1. home
  2. how to
  3. chassis suspension
  4. Sulastic Rubber Leaf-Spring Shackles Update

Sulastic Rubber Leaf-Spring Shackles Update

Taking a close look at durable rubber suspension parts after 5 years of daily, hard use.

KJ JonesAuthor

For this report, we're taking a trip back in time to 2015, when we installed Sulastic Rubber Springs' leaf-spring shackle kit on our 1995 Ford F-350. At that time, the shackles were selected as part of an effort to improve "Big White's" ride quality and enhance handling when towing.

While San Antonio, Texas-based, American Sulastic, Corp produces rubber pulleys, casters, body mounts and bushings for the automotive, truck/bus and industrial sectors, Sulastic suspension pieces—specifically rubber leaf-spring shackles for lifted, lowered, and stock ride-height trucks and vans—are the parts the company is best known for producing.

In contrast to stock, fixed, stamped-steel shackles, the Sulastic hangers are multi-part pieces highlighted by large rubber bushings that act as fulcrums and enable leaf springs to "give," "comply," or "flex" in an up-and-down fashion, with road-surface variations and objects trucks drive over.

With the anniversary of our leaf-spring-shackle (per the box, they're Rubber Leaf Spring Shocks) installation here, we thought it would be cool to actually go and take a look at the setup beneath Big White's bed.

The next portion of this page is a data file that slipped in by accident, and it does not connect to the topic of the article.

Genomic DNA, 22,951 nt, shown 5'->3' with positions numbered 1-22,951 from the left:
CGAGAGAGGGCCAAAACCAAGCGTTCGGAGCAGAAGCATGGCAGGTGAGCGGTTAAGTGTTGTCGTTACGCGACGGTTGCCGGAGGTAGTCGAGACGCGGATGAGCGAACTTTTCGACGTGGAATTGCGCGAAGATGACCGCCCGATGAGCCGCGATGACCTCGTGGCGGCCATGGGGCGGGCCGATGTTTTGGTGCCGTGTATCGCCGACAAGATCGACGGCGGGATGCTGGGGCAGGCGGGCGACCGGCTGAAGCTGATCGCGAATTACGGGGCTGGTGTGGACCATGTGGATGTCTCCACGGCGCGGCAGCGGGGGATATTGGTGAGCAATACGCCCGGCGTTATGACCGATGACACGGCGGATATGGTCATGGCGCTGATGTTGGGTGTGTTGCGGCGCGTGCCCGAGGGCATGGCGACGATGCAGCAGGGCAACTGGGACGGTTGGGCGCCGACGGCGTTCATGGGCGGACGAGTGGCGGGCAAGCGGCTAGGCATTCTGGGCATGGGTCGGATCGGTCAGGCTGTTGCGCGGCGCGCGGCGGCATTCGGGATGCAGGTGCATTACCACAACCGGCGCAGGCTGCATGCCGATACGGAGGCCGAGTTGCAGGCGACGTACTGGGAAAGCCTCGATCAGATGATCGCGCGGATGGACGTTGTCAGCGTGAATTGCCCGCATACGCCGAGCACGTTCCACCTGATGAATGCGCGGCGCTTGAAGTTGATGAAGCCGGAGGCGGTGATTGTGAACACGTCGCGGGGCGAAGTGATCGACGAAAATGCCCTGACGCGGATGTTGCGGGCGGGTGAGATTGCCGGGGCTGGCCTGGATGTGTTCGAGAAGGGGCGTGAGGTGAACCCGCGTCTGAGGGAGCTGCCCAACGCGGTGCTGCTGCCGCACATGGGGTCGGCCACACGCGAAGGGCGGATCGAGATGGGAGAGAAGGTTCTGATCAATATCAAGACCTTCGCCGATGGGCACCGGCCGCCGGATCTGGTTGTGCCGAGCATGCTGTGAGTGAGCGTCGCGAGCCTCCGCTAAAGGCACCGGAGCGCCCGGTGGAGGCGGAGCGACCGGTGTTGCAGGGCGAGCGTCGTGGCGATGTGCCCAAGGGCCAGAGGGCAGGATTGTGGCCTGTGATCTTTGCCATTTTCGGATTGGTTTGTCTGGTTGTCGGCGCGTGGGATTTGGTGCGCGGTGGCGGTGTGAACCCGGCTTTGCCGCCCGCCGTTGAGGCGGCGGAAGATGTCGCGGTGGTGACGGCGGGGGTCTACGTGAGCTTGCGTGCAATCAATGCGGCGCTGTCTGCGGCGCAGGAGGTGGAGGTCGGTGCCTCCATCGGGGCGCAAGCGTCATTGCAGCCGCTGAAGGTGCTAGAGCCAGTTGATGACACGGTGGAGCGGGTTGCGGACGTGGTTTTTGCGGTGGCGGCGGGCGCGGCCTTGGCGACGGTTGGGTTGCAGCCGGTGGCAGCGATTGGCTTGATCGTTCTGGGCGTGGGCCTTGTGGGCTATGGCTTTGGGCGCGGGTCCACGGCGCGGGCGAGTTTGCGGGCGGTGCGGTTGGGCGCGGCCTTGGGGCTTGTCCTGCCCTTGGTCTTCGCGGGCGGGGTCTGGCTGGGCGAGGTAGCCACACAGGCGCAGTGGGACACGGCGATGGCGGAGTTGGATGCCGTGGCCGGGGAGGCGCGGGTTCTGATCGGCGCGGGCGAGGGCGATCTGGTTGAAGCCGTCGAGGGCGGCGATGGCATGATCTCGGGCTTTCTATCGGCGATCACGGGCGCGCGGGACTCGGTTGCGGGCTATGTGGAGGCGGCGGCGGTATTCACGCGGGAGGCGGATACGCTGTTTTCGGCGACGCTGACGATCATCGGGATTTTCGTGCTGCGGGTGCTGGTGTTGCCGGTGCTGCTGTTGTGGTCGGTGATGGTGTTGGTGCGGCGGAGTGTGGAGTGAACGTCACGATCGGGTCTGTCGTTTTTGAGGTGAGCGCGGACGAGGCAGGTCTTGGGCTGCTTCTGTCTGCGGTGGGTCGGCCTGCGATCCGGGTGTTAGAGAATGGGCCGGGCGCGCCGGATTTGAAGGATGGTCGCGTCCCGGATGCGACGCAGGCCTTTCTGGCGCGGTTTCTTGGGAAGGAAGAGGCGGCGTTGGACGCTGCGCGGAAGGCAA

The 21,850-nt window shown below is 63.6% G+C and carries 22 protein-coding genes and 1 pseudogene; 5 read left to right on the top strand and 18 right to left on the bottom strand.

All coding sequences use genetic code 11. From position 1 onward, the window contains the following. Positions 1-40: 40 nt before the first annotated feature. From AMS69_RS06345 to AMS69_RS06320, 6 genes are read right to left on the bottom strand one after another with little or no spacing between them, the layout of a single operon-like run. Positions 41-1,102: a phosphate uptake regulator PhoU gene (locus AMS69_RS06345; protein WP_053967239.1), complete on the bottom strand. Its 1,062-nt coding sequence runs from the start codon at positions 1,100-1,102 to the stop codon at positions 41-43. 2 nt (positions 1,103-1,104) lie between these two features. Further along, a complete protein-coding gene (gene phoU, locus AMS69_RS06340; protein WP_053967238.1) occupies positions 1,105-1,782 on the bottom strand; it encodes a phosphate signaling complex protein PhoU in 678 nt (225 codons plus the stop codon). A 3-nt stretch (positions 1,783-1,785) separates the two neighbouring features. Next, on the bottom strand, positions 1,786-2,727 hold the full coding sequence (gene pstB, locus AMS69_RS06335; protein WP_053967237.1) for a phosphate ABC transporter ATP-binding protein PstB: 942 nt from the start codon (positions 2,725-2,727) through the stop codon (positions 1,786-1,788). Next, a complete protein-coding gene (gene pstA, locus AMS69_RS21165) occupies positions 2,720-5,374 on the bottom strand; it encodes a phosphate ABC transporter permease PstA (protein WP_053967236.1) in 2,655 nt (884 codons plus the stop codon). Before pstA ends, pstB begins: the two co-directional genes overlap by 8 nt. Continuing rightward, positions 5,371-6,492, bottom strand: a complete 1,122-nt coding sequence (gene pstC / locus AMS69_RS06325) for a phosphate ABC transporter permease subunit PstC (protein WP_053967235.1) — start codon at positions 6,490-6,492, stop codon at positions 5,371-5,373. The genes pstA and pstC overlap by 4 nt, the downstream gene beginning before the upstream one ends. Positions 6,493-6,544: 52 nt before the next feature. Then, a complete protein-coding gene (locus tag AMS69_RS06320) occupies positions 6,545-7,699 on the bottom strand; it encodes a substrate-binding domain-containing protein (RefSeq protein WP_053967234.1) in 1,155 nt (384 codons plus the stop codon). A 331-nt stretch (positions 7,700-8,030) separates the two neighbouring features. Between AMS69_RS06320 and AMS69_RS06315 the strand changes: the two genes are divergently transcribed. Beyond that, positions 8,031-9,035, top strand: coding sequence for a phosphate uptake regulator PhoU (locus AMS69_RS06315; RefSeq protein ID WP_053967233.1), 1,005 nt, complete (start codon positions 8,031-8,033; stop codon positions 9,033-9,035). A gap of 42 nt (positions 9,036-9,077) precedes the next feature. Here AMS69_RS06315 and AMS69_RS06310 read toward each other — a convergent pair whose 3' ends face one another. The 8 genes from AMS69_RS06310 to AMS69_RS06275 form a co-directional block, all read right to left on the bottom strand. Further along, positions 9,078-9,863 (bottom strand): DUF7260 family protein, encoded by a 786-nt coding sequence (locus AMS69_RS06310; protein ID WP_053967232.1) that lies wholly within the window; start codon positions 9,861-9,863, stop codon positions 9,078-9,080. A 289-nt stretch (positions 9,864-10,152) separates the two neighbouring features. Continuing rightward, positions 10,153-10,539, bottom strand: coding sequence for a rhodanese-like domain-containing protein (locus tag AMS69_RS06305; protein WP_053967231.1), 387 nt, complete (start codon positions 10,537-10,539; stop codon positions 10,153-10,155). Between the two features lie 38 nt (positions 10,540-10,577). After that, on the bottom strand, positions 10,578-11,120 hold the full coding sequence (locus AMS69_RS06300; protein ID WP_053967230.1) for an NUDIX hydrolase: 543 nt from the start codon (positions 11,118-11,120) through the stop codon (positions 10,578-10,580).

Five years later, the shackles are still working perfectly. While the truck's ride quality continues to be a work in progress, and it's far from being as comfortable and soft/smooth as that of a brand-new rig, Sulastic's brackets continue to prove themselves to be great additions on our OBS Ford dually. The truck is driven daily, and it tows and hauls on a regular basis. Our inspection found zero faults, and we're confident things will probably look the same when we revisit this in 2025.

The following photos and video highlight the truck's original leaf-spring hangars and the Sulastic rubber shackles then and now. If you're looking for a budget-conscious method of bringing better ride quality to your truck—old or new—they're worth looking into. We understand they also calm the "bed bounce" that some late-model trucks experience at freeway speed, particularly without a load.

Source

American Sulastic Corp
210-492-4469
https://www.sulastic.com